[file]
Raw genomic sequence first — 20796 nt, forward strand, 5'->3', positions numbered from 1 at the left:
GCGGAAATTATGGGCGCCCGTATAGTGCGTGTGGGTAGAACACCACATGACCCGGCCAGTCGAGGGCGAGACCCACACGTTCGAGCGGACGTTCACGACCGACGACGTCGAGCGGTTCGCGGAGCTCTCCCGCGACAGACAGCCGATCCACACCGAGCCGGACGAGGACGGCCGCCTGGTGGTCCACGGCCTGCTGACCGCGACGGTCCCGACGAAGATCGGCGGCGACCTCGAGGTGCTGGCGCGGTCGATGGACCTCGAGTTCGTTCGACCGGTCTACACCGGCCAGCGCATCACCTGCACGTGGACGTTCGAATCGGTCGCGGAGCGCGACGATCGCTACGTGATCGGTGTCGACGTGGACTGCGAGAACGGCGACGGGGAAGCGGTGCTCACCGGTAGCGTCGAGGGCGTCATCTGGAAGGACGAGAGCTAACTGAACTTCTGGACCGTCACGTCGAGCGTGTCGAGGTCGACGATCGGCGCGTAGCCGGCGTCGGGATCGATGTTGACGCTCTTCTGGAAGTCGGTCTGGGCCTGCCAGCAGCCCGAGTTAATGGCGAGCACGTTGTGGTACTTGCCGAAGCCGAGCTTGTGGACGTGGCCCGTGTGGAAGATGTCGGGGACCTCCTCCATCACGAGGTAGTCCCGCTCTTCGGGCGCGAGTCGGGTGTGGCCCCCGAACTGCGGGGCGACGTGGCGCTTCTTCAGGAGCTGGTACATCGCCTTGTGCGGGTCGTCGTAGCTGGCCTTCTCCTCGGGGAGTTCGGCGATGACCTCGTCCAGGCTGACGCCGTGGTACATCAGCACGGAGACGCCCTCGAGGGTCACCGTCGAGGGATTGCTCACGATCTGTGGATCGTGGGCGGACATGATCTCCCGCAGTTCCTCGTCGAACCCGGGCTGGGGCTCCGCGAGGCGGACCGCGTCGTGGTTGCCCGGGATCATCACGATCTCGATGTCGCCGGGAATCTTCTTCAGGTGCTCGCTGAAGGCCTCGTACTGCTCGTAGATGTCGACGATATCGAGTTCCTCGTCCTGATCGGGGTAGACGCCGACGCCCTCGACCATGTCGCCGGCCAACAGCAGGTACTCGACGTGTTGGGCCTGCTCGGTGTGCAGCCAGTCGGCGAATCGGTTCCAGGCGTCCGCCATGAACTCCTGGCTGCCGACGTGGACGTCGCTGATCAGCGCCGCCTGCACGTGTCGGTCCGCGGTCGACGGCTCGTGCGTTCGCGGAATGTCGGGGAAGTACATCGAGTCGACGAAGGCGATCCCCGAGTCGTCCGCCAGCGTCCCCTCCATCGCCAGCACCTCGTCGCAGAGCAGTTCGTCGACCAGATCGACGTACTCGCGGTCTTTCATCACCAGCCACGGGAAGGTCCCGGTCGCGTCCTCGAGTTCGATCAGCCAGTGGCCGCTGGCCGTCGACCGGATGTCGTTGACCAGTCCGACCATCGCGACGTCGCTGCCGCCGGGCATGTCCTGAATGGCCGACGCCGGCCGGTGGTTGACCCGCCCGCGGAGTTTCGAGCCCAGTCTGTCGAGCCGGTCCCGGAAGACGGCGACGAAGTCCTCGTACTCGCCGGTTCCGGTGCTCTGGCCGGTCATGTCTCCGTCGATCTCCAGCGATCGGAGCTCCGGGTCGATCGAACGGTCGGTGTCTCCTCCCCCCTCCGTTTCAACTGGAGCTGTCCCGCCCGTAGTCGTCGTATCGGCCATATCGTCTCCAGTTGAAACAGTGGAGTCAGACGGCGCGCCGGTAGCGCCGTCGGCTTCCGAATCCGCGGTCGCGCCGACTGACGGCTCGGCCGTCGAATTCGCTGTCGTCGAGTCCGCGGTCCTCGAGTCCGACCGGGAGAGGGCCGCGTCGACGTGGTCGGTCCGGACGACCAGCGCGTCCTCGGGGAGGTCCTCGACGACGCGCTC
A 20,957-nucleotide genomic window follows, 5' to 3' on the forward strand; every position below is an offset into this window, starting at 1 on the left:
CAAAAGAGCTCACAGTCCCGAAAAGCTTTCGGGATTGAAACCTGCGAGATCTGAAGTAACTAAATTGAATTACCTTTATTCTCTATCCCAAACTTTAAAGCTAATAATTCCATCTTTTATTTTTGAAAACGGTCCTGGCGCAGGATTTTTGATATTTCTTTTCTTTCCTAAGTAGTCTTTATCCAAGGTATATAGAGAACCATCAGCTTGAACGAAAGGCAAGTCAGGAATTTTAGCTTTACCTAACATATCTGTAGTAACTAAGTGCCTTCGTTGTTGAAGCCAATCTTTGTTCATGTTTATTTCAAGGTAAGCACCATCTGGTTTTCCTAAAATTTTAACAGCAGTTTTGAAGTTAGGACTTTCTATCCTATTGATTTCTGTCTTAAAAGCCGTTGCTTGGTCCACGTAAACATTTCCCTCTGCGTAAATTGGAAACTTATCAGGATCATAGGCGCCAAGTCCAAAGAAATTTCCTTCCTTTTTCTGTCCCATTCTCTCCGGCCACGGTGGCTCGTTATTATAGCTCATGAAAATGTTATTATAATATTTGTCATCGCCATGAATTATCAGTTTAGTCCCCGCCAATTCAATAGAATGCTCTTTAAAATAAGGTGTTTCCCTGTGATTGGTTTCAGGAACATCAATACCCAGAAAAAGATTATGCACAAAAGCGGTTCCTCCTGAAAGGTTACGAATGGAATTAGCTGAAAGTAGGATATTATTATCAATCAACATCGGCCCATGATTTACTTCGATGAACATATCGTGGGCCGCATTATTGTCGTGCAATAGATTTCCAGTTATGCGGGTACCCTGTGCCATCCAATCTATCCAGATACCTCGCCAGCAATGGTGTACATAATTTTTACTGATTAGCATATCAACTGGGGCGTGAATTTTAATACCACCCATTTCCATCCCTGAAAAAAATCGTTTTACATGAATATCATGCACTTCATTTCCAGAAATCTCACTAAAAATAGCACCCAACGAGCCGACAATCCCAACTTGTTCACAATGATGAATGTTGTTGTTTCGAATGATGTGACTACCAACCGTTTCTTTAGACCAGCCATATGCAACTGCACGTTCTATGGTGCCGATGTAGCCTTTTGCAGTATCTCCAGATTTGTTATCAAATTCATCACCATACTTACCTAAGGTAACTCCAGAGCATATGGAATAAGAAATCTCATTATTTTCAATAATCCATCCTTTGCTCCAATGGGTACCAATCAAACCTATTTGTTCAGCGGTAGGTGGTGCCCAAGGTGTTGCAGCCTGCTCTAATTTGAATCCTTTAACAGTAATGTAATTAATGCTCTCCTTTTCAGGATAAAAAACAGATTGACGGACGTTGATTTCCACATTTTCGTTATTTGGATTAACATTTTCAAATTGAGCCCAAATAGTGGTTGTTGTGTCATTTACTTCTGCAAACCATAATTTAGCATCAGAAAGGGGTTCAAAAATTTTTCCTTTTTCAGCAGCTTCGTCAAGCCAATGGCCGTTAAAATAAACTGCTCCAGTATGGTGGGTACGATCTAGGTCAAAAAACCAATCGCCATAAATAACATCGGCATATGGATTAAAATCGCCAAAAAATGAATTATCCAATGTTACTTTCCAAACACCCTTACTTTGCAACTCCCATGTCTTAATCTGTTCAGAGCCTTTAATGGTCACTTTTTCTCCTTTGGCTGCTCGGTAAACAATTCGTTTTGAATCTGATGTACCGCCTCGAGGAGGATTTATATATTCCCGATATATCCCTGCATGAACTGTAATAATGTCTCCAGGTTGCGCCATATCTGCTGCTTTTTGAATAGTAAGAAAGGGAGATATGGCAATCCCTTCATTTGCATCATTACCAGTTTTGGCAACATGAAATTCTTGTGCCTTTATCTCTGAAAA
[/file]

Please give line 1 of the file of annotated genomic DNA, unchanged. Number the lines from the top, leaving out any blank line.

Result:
Raw genomic sequence first — 20796 nt, forward strand, 5'->3', positions numbered from 1 at the left: